William Hogben

CEO, FutureProof Retail

William Hogben is cofounder and CEO of FutureProof Retail. Prior to FutureProof William designed, developed and produced mobile apps. His first app was one of the 500 that launched the App Store. His apps have been featured in the New York Times, #1 in Entertainment, Best in Category at CES, and tweeted by Zuckerberg.

FutureProof Retail, started in 2013 by an experienced team of app developers (and impatient shoppers), brings a unique focus on ease of use to self-service systems.

The whole FutureProof team has deep experience in creating mobile & enterprise software applications. Our prior work experience includes the creation of branded mobile applications for Fortune 500 companies and sophisticated enterprise-class SAAS applications.

FutureProof Retail is a privately funded company with offices in New York. Our operations team is able to deploy locally to help your IT staff integrate your system.

  • Posted on: 05/01/2018

    Can retailers appeal to both ‘fast’ and ‘slow’ shoppers?

    Give the shoppers tools that put them in charge of the pace -- like mobile self scanning. Shoppers who are in a hurry will be grateful and the more traditional shoppers benefit too, from shorter lines at legacy checkouts.
  • Posted on: 04/20/2018

    What are retailers missing about building a workplace culture?

    One "bad" employee has more impact than 10 good ones, so focus on identifying and fixing those problems before you worry about the rest. You can't screen new hires perfectly, and people change as their lives change, so you're always going to have some team-members that do more harm than good. If you have petty tyrants in manager positions, or people who are consistently negative, or folks who deliberately bring down the people around them (whether they can help it or not) you need to intervene, and if they don't turn around, you need to isolate or remove them. The phrase "a few bad apples" ends with "spoils the bunch" after all, and it's absolutely true in the workplace.
  • Posted on: 04/16/2018

    Can food halls become retail’s new anchors?

    Everyone's gotta eat, and that includes shoppers too. The high turnover in booths at food halls is a feature, not a design flaw -- it keeps the place feeling fresh and ensures some new interest on subsequent visits. While food halls may not be "the" anchor, the concept of a single anchor is perhaps outdated. Adding food halls to public and/or retail spaces broadens their utility and makes them extra appealing for meeting a friend, a quick lunch break, etc. FYI the quotes about saturation and rents is based on New York City real estate and density, and are of limited value outside similar environments. In NYC, most people walk or use public transit -- and more people spend their days away from home, more people eat out, and it's more driven by proximity than planning.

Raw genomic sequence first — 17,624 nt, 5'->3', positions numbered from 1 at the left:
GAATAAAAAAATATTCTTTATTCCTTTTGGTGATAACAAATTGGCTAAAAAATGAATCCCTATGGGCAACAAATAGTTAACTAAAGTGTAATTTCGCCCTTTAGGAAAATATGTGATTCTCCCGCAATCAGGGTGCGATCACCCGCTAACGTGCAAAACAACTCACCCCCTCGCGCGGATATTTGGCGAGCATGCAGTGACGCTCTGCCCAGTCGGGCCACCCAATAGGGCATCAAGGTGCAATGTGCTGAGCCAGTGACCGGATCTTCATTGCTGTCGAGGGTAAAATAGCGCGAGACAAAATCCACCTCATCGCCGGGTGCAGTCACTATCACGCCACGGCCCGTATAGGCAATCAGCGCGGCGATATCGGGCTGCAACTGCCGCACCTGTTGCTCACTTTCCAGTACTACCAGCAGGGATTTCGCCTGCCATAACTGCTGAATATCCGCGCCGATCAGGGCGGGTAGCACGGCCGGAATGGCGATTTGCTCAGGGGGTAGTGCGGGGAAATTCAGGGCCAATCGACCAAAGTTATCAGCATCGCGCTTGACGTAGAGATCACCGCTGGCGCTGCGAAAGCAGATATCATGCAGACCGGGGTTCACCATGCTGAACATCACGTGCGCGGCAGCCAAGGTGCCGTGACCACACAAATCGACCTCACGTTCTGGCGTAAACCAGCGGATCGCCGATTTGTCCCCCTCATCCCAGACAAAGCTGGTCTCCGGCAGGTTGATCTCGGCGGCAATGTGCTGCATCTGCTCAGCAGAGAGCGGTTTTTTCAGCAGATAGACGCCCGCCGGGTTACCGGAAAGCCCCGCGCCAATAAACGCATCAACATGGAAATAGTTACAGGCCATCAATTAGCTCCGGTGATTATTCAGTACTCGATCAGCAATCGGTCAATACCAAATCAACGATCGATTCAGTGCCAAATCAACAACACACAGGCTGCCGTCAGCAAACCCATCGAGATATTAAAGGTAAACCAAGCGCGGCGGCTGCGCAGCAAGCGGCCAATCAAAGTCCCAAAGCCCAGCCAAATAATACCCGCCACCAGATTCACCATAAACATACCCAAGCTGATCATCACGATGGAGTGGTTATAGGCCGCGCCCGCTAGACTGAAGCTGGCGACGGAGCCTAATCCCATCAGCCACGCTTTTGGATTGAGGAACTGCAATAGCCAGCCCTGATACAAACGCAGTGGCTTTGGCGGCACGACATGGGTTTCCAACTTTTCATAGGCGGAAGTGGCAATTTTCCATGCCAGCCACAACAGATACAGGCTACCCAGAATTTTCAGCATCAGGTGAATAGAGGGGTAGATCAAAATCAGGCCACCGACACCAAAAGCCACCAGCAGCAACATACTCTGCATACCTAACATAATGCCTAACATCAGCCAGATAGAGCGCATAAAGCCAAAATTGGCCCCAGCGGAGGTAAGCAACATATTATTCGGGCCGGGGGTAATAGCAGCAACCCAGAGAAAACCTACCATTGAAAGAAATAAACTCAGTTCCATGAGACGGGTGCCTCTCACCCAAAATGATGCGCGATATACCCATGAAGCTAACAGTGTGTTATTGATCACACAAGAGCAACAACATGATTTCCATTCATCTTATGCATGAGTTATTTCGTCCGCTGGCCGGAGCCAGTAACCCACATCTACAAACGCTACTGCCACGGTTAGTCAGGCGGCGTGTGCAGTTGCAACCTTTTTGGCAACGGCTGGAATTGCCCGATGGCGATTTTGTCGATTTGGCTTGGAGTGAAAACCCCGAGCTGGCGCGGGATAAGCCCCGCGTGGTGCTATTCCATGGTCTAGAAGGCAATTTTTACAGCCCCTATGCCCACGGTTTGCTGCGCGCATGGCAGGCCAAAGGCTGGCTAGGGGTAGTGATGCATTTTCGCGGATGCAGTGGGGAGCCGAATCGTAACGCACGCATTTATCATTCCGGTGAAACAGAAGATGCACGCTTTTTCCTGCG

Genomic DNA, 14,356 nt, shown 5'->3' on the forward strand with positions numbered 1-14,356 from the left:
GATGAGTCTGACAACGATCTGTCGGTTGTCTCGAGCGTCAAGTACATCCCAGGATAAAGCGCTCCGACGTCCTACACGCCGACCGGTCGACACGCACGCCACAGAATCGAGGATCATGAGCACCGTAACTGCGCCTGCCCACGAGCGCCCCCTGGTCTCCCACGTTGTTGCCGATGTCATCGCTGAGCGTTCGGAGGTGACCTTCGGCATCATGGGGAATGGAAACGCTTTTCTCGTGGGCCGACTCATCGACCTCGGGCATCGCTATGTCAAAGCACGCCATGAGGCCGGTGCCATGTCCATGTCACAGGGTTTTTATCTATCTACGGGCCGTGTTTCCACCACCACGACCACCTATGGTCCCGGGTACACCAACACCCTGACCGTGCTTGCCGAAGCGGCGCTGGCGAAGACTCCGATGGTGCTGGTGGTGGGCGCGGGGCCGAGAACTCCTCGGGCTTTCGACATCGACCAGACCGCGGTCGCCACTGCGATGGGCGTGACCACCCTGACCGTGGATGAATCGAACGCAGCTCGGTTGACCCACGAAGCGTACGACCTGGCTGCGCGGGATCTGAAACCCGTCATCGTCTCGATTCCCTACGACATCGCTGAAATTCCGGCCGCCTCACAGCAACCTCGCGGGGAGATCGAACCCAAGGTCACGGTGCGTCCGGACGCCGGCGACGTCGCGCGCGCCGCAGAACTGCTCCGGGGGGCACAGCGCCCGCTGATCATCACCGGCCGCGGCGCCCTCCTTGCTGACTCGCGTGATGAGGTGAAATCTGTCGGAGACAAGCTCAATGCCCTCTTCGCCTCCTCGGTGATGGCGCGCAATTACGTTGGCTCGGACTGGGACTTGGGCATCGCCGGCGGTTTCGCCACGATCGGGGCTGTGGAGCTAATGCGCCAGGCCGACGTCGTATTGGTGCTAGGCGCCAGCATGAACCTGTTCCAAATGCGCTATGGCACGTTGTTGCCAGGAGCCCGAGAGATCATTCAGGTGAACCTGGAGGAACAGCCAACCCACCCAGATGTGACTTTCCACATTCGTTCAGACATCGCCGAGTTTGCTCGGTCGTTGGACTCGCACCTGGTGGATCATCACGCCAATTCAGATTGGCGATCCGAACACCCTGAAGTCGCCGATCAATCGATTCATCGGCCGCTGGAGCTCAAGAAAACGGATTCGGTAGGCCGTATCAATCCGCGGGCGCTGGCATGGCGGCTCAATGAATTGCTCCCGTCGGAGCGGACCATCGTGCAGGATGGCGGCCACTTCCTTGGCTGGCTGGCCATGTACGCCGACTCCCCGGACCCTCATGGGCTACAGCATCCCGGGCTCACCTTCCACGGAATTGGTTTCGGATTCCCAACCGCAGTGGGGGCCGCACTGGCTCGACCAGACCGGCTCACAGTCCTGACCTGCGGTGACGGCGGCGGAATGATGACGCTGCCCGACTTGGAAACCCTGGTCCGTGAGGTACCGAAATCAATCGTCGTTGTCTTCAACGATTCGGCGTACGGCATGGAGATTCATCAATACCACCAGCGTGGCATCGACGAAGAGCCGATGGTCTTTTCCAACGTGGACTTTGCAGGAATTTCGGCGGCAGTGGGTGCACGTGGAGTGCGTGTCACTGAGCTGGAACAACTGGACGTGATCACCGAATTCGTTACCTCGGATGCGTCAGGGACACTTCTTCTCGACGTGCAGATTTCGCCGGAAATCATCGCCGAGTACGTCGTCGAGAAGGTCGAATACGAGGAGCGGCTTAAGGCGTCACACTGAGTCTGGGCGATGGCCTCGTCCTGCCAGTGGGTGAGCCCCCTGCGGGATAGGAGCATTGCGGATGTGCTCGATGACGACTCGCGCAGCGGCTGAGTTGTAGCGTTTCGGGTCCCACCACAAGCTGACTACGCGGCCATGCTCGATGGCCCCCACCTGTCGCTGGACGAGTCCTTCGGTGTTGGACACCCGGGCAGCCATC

• Posted on: 04/02/2018

    Walgreens focuses on healthcare services in new store format

    The path to success is to be an indispensable stop for shoppers. Pharmacy guarantees a certain amount of traffic, and adding additional health services guarantees more.
  • Posted on: 03/26/2018

    Customers want to be left alone while shopping

    The amount of human attention shoppers want is based on the type of shopping. It takes real work -- mental overhead -- to interact with an associate no matter how helpful they are. It should come as no surprise that most people, most of the time, find it easier to be on their own. Sure, it might take a moment longer to find something or make a decision -- but you're doing it at your own pace without the social overhead of having a human helper.
  • Posted on: 03/20/2018

    Macy’s CEO discusses mobile checkouts and other planned changes

    Macy's is miles ahead of its competitors in digital and it may be the only department store to really survive this retail transition. Offering scan pay go is a major step forward and will help make their store attractive to the people who prefer shopping online because of the convenience. It's especially interesting that Macy's chose to build this capability in-house, rather than working with a company like ours. I hope they will see a lot of success with their solution and that maintaining a competitive mobile experience won't turn out to be a drain on their resources. Other retailers who are looking to compete with Macy's on mobile will find it's expensive -- a quick search of LinkedIn shows more than 50 employees at Macy's with "mobile" in their title.
  • Posted on: 03/16/2018

    Amazon/Whole Foods planning store pickup service from third-party retailers

    Broadly speaking, Amazon's experience with their online grocery business convinced them that many shoppers will be going to physical grocery stores for a long time to come. Since they can't bring grocery shoppers to online ordering, they're going to bring online ordering to grocery shopped. The stores will be distribution hubs and cut down on shipping costs, as people pick up their non-grocery purchases in the same trip they pick out their lettuce.
  • Posted on: 03/12/2018

    Will acquiring tech startups help Nordstrom boost its digital ops?

    For a big retailer acquiring a startup has many advantages over trying to put together an equivalently powerful internal team. For one thing, the startup comes as a full package WITH a mature product, while an internal team can take over a year to get well staffed and then they're going to be starting from nearly scratch. All told the value in Nordstrom acquiring startups is the years they save on getting their digital initiatives going, along with the customization and control they have over the outcomes. I would imagine it's very important not to try and force acquired development teams to adopt a retail operations and planning approach - the disciplines and pressures are too different, and it would risk spoiling the advantage they're trying to buy anyway.